Only the French are this good at transforming the ready-made into an art form.
Three courses, designed by three-star chefs, for only €15. In a city where a plain jambon-beurre baguette and a can of fizzy drink will set you back at least €8, this is amazing.
Boco is a play on bocaux, jars or goldfish bowls. Each starter, main course and dessert comes in a sleek glass jar that can be sealed for takeaway or heated instantly to eat in. Of the chefs (whose faces can be found on stickers on the jars they designed) I only know the patissiers. Michalak and Conticini are big-hitters: the former is a world champion, the latter owns of my favourite corners of Paris, La Patisserie des Reves. His rice puddingdid not disappoint: real vanilla, whipped cream and a marmalade caramel elevated the humble pudding above its usual bistrot status.
All of the jars, sweet and savoury, have clearly been created for a visual effect: tomato and fennel “tiramisu” shows off its colourful layers, marinated tuna sits on a pale green courgette flan. The desserts too play with the presentation: strata of pear compote, maple mousse and maple jelly look elegant and taste subtly sweet.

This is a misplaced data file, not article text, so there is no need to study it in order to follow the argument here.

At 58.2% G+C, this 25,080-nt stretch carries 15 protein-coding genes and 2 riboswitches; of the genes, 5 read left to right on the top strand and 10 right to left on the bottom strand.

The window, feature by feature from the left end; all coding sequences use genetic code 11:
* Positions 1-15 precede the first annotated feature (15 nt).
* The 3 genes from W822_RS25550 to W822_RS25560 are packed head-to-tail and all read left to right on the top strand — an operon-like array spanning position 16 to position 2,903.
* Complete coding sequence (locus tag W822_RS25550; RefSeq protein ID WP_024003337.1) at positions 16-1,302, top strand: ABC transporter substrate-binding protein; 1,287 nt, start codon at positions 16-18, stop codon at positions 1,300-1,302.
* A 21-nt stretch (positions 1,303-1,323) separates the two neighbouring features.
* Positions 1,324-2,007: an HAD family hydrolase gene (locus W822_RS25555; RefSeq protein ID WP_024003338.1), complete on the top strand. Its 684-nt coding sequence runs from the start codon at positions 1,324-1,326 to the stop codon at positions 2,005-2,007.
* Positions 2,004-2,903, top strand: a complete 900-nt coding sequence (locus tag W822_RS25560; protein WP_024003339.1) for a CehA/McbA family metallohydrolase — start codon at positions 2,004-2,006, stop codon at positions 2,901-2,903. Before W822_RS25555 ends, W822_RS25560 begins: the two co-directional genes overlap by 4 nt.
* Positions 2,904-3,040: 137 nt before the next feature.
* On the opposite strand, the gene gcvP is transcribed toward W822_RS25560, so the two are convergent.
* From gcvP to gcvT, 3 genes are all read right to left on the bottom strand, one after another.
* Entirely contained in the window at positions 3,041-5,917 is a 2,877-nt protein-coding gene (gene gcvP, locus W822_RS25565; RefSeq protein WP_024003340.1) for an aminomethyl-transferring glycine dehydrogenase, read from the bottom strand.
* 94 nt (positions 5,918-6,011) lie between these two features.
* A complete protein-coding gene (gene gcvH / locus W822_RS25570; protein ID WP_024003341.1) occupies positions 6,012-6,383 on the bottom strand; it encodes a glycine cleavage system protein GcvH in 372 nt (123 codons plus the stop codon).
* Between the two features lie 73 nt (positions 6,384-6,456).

I was thoroughly impressed by the perfect poached eggs with star-anise spiked lentils – the yolk stayed runny even after a blast from my microwave.
Everything is bio, or organic, and freshly prepared. If the jar size portions leave you a little hungry, grab some of the giant sourdough loaf sliced on the counter or an extra three-star chocolate chip cookie.
At lunchtime, the menu du jour is only $15. Even better, if you take away, they let you keep the glass jars to smarten up your fridge. But you will certainly want to come back for another visit; Boco is the best of France and the best kind of fast food.
Boco – 3, rue Danielle Casanova, 1er – metro Pyramides (open for lunch and dinner, closed Sunday)
or 45, Cour Saint-Émilion, 12e – metro Bercy (open everyday for lunch and dinner)